While I was alive during our country’s last era of high inflation (1974-1982), I was not making economic decisions, so I am only able to read and reflect on the implications of inflation. Although I have not personally felt the negative effects of inflation, I have taught the subject to college students for over ten years.
In the past twenty years, there have been only two years where inflation was at least 4 percent, and in those years (2006 and 2008) it was 4.0 percent and 4.3 percent respectively. Even those with a few gray hairs may not remember the complications inflation causes.
The good news about the inflationary pressure the Federal Reserve is currently forecasting is that it is the good type of inflation. This good moniker is a bit misleading; the impact of inflation is always the same; what differs is the underlying cause. The double-digit inflation of the 1970s was the bad kind, known as “cost-push” inflation. Soaring oil and fuel prices caused the supply of all goods to decrease, putting upward pressure on prices AND unemployment rates. The imminent good inflation is known as “demand pull,” whereby the collective demand for goods and services is increasing faster than supply. While prices rise, unemployment remains low. This is why some inflation is deemed a good thing when an economy is coming out of a recession.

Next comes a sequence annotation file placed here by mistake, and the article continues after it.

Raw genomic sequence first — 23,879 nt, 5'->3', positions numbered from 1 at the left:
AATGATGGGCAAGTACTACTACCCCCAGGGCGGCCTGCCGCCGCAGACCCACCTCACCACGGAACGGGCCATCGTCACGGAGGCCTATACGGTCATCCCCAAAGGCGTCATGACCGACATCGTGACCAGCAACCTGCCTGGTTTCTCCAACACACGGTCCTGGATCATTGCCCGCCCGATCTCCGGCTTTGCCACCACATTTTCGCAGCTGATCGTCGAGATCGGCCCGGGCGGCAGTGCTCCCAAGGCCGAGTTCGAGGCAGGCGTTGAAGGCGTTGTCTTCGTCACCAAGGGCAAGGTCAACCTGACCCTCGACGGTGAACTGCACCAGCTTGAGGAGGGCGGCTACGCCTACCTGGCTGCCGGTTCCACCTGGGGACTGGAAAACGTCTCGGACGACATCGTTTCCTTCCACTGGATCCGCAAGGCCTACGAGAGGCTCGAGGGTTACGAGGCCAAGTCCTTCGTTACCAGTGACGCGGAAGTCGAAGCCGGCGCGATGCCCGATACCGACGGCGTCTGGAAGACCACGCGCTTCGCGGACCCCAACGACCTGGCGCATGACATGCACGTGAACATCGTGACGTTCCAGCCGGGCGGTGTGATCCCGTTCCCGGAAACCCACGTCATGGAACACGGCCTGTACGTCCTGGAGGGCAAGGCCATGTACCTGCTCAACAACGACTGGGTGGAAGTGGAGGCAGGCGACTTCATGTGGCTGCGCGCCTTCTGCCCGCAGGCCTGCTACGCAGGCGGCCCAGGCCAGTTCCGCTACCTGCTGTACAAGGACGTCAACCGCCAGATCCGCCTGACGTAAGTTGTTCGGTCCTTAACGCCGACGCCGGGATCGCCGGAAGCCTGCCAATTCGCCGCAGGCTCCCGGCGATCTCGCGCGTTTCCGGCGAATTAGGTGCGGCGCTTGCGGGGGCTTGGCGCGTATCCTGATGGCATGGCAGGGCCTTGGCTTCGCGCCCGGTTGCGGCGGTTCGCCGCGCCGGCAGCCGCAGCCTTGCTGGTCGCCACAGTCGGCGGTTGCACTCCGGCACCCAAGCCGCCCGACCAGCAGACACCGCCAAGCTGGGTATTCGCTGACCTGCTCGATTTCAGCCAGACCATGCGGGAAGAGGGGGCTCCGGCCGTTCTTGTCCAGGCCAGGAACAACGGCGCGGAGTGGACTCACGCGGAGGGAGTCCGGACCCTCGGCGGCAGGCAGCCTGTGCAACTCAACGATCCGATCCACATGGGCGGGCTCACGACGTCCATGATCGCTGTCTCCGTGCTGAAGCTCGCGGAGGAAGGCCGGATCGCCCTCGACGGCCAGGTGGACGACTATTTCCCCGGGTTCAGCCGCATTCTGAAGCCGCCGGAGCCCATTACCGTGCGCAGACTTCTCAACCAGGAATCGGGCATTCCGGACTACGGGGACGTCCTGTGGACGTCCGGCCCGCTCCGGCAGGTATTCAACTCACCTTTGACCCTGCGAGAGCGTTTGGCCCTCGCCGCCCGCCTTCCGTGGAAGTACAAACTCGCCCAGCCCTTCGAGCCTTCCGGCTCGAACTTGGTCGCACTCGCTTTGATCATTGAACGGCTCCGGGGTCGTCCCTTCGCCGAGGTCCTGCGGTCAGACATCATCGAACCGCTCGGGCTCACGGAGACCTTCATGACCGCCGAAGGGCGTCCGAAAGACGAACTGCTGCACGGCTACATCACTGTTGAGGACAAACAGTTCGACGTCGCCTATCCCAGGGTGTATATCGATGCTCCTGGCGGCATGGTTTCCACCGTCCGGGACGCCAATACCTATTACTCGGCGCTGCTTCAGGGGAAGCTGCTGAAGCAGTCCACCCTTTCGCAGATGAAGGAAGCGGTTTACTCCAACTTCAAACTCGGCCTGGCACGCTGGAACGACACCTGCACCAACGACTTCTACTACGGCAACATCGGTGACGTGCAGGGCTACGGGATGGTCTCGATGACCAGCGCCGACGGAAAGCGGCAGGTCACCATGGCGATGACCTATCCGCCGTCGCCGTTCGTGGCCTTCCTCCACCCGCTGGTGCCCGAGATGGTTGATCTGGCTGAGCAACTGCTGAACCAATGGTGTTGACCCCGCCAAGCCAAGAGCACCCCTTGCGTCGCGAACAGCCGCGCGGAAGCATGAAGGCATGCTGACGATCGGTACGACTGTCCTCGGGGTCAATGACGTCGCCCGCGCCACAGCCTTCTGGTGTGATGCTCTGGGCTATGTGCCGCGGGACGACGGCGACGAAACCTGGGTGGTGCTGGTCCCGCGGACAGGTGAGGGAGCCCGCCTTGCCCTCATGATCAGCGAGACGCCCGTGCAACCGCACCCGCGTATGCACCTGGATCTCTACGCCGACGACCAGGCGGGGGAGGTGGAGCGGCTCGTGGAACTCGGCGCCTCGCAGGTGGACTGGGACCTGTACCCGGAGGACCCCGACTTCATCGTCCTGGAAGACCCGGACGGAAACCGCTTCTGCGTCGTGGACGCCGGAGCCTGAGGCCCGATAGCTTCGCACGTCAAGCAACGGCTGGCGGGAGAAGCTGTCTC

Right now we are long removed from the depths of the recession and are enjoying historically low unemployment rates. Rates are so low, in fact, that most economists believe they are below the natural rate of unemployment. The “natural rate” is the rate whereby unemployment is only caused by job switchers and those unemployed by the natural machinations of a dynamic economy (known as frictional and structural unemployment).
The pressure of low unemployment will surely grow wages, consumer confidence, and spending. Combined with low interest rates, inflation will become a reality and not just a fear. Since 1982, expansions have always been tempered by The Federal Reserve and their “inflation fighting” standard. Over this time, they have been very successful in this regard.
The decision-makers at the Federal Reserve (the Chairman, The Open Market Committee, and the Board of Governors) are appointed to terms in a specific way to shield them from political pressure. These leaders are the ones who have to put an end to the party by raising interest rates, an unpopular, but prudent decision. Raising interest rates will lower consumer expenditures (good-bye to zero percent auto rates!) as well as business investment and construction projects. In addition, unemployment may rise.